Gift freezer meals: These are great because you can even gift them before the baby arrives and they are all ready to go whenever they are needed. Hopefully you know some things that freeze well that you already make (almost any soup, casserole, meatballs); if not, try it out and see how much time it can save you! I really like this chili that is meatless! Weird, right?
Meals other than dinner: Bring breakfast items that are easy to prepare throughout the week (energy balls, frozen pancakes/waffles, muffins) and other healthy snack options. I had a friend bring a bunch of little stuff like this when she dropped off a dinner and it was so helpful to have pancakes I only had to pop in the toaster.
Snacks just for mom: Especially when you have other little kids running around, it can be hard to get quality food. By bringing snacks for mom, she'll feel extra loved! Some good examples would be lactation cookies (These ones are great or you could make your own) or other healthy things for mom like almonds, cut up fruit, individual packaged cheese, trail mix, or a special order smoothie from a local juice shop.
Some "special" food that she really loves as a treat: For me, this was Trader Joe's Cookie Butter and pizza from one of my two favorite places (Lou Malnati's shipped in dry ice to my home and the Godfather pizza from Rosati's in my town- in case you're wondering). Find out what she likes as a special treat and make it happen!
Feed her older kids: Come over at lunch time to drop off dinner (maybe a crock pot soup so you can start it) and bring lunch for the sibling(s) and feed them. This is great if you have little kids too - picky kids always seem to eat more when they see others eating!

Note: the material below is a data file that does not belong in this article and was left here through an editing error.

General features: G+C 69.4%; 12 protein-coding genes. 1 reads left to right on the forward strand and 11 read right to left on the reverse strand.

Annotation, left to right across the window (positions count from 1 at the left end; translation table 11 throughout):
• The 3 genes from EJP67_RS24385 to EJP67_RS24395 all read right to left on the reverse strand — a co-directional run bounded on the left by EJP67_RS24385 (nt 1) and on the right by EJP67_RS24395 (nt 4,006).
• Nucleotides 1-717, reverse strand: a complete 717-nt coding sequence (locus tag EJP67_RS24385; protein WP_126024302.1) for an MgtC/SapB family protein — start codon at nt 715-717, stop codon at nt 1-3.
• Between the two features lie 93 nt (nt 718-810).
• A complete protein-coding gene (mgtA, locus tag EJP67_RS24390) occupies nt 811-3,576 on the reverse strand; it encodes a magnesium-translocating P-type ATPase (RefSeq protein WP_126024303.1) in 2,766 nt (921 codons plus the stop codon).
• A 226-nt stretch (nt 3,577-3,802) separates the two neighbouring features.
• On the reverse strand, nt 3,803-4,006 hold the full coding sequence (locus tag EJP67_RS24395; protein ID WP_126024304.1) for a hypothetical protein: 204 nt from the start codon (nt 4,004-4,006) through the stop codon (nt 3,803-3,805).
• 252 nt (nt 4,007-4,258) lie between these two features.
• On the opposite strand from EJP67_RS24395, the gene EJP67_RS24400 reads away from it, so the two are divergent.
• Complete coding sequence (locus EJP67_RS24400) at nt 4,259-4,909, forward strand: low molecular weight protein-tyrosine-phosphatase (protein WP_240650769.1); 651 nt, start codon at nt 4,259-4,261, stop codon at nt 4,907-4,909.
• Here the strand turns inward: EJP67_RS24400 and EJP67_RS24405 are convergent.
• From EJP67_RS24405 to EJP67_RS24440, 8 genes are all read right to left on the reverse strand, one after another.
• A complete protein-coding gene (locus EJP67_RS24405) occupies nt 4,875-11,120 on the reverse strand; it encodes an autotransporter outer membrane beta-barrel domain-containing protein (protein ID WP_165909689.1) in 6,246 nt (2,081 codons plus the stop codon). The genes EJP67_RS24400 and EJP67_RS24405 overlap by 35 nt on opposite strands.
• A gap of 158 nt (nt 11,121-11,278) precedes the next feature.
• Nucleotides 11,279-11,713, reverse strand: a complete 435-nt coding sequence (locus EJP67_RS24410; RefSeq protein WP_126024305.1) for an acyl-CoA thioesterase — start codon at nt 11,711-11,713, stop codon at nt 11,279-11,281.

Super Practical Help
Simple cleaning: If you're over (like dropping off a meal), just do the dishes that are in the sink or take out the trash.
More cleaning: This is one of those things that you have to have a decent relationship with the person for them to accept your help (and even at that, they may have a hard time with it!) but also one of the things that a new mom would probably never ask for. You'd have to offer specifically what you would do and how long you would be there. But, oh my - this would be so wonderful! I think if you position it as random stuff that never gets done (clean the oven, mop the floors, whatever) that makes it easier to accept!
Even more (but professional) cleaning: Maybe you hate cleaning and so offering that wouldn't be the best for you, I love the idea of getting a new mom a gift certificate for a cleaning service. The amazing part about this is you can give it to her ahead of time and she can use it at the time she really needs it! Since you're paying for it (or maybe a few friends chip in together for the total cost and include the tip too), you also don't leave the mom with any awkward conversations about when the next cleaning service will be. She can just say it was a gift from a friend. If you don't know where to look, try to get a good deal on a cleaning service is from a deal site like Groupon!
A few minutes alone: Come over for about a two hour period to allow mom to have some alone time to take a nap/shower/whatever but not be in the same room as the baby - because babies can smell their mamas! You may forget once your kids get a little older, but in those newborn days, sometimes a shower is the best. thing. ever.